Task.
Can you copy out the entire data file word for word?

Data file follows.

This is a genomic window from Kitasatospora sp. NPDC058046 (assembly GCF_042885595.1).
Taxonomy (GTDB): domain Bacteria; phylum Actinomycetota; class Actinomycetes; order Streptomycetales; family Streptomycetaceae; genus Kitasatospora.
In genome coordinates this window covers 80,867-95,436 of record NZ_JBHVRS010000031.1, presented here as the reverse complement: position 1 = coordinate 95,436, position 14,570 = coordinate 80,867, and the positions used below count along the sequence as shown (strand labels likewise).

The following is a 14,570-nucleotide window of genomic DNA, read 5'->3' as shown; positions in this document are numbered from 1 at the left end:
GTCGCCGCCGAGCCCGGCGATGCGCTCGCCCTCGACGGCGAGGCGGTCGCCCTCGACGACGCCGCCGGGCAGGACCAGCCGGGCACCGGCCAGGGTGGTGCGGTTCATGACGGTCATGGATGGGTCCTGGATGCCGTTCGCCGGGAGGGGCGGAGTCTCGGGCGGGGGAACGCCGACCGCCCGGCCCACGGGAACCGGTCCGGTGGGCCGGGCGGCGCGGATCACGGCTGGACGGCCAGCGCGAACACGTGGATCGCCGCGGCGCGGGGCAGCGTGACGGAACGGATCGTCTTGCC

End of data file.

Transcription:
This is a genomic window from Kitasatospora sp. NPDC058046 (assembly GCF_042885595.1).
Taxonomy (GTDB): domain Bacteria; phylum Actinomycetota; class Actinomycetes; order Streptomycetales; family Streptomycetaceae; genus Kitasatospora.
In genome coordinates this window covers 80,867-95,436 of record NZ_JBHVRS010000031.1, presented here as the reverse complement: position 1 = coordinate 95,436, position 14,570 = coordinate 80,867, and the positions used below count along the sequence as shown (strand labels likewise).

The following is a 14,570-nucleotide window of genomic DNA, read 5'->3' as shown; positions in this document are numbered from 1 at the left end:
GTCGCCGCCGAGCCCGGCGATGCGCTCGCCCTCGACGGCGAGGCGGTCGCCCTCGACGACGCCGCCGGGCAGGACCAGCCGGGCACCGGCCAGGGTGGTGCGGTTCATGACGGTCATGGATGGGTCCTGGATGCCGTTCGCCGGGAGGGGCGGAGTCTCGGGCGGGGGAACGCCGACCGCCCGGCCCACGGGAACCGGTCCGGTGGGCCGGGCGGCGCGGATCACGGCTGGACGGCCAGCGCGAACACGTGGATCGCCGCGGCGCGGGGCAGCGTGACGGAACGGATCGTCTTGCC